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His Own Life Story and War Diary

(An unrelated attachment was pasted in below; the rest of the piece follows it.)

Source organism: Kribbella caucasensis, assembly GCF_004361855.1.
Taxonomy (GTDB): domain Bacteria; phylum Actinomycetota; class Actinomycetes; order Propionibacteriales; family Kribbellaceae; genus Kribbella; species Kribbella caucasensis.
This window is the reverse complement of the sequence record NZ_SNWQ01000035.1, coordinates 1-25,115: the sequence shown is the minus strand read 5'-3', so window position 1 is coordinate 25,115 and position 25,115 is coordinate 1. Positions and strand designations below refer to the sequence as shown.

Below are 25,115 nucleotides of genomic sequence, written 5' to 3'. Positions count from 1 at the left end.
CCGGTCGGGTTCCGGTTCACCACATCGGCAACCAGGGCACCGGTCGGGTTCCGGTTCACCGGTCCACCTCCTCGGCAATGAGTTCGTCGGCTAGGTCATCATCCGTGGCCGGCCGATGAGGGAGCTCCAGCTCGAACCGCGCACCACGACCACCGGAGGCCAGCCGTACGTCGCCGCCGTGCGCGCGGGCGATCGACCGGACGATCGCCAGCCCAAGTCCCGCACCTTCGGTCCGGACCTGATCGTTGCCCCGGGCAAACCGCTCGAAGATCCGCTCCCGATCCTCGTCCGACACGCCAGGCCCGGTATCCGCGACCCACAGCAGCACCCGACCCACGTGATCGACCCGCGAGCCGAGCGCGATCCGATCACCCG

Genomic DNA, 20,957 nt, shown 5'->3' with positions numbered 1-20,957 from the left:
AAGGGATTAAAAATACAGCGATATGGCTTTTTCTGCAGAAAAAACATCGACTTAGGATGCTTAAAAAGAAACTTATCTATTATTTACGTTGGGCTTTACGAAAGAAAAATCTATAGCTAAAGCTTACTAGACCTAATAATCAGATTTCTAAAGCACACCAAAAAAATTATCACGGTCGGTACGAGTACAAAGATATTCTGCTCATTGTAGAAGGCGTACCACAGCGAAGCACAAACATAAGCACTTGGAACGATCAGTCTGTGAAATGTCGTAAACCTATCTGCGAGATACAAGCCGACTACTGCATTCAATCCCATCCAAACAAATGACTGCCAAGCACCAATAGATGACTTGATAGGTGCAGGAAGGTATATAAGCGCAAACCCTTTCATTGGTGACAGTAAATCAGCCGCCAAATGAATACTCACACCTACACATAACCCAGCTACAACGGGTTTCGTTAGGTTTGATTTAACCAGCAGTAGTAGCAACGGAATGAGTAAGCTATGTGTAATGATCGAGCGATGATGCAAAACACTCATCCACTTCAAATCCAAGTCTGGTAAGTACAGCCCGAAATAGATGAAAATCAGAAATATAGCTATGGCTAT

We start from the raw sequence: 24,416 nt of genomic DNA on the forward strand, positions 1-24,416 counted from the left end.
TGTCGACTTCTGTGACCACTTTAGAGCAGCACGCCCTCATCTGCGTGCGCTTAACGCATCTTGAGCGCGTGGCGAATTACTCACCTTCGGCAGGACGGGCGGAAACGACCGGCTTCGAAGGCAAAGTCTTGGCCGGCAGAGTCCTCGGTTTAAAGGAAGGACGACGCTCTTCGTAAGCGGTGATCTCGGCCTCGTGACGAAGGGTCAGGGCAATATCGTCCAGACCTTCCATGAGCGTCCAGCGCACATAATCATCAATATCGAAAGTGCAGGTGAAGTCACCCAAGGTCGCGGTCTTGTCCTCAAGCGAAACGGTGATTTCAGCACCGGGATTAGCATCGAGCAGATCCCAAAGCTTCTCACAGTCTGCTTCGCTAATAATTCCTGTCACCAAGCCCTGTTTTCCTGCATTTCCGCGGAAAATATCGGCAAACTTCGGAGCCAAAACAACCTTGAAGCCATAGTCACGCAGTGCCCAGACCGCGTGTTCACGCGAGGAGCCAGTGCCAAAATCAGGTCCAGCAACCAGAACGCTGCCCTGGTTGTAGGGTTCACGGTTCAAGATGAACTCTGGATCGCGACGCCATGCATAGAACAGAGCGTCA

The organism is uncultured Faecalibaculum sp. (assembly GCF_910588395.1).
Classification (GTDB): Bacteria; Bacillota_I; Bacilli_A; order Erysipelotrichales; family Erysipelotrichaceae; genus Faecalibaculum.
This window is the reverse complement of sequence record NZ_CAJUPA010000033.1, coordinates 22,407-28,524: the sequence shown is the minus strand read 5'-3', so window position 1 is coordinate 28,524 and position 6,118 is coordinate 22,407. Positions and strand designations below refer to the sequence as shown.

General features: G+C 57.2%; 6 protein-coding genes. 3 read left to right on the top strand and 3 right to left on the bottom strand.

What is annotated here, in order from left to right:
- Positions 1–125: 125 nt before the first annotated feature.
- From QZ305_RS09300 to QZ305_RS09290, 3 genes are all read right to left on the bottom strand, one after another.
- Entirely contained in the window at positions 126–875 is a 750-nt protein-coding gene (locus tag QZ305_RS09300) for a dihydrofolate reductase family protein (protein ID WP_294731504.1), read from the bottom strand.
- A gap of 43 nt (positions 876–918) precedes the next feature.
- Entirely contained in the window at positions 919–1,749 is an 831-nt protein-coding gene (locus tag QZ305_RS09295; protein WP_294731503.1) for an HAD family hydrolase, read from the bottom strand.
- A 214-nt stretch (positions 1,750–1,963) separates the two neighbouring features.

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HIS OWN LIFE STORY AND WAR DIARY edited byTOM SKEYHILL. Originally published in 1930. FOREWORD: MODERN war is an industrial art conducted like a great modern integrated industry. Improved means of transportation have made it possible to assemble and sustain vastly greater numbers of men upon rela tively narrow fronts, and these fronts become massing points upon which the adversaries concentrate their weight. Machine guns, long-range cannon, tanks, and airplanes are the modern weapons, and they represent the culmination of a tendency which has existed from the earliest times. Originally men fought face to face at short range with swords and battle axes. They separated the lines of combatants a short distance by the introduction of slings and arrows. The invention of gunpowder fur ther separated them* More powerful explosives and metals of stronger tension have again increased the distance, until men now fight without seeing one an other, but aim their destructive missies over inter vening hills to places located by airplane observation. The directing heads of great armies are far to the rear-General Pershing's headquarters at Chaumomt and General Foch's headquarters at Three Fountains were a hundred miles from the battle line and their headquarters resembled the engineering and account ing offices of great Imsiftess houses. TJbe rival chiefV tains no loiiger engage in piettoesqpie personal encoun ter The fen$ l , pl? jtn, aitoy^ and even more, the ' ' : ^ ' ' ' - til , general of a group of armies, is a remote figure, and the process of command operates through hierarchical stages. When Owen Glendower summoned to his aid spirits from the vasty deep, they would not come, but when the modern commander summons them, they do come and preponderate in the battle. Along the line of battle itself, the issue meets with varying for tunes here advance and there retreat and the re sults have to be concentrated and tabulated in a remote place before one knows whether victory or defeat has resulted. There is nothing in modern war like the final and victorious charge of the guard. Still, the ultimate object of battle remains the same. It is to take and occupy enemy territory, and In spite of the machines which have been introduced, the last word is finally said by the man. Physical strength counts for less but character and courage count for more. The individual soldier who emerges from the mass has measured strength not with a single antag onist, but with all the unseen and multiplied terrors which modern science and invention have concentrated around the individual There is no longer the pomp and parade, the waving of flags and the call of trum pets; from the first to last, modern war is a grinding, deadly business.
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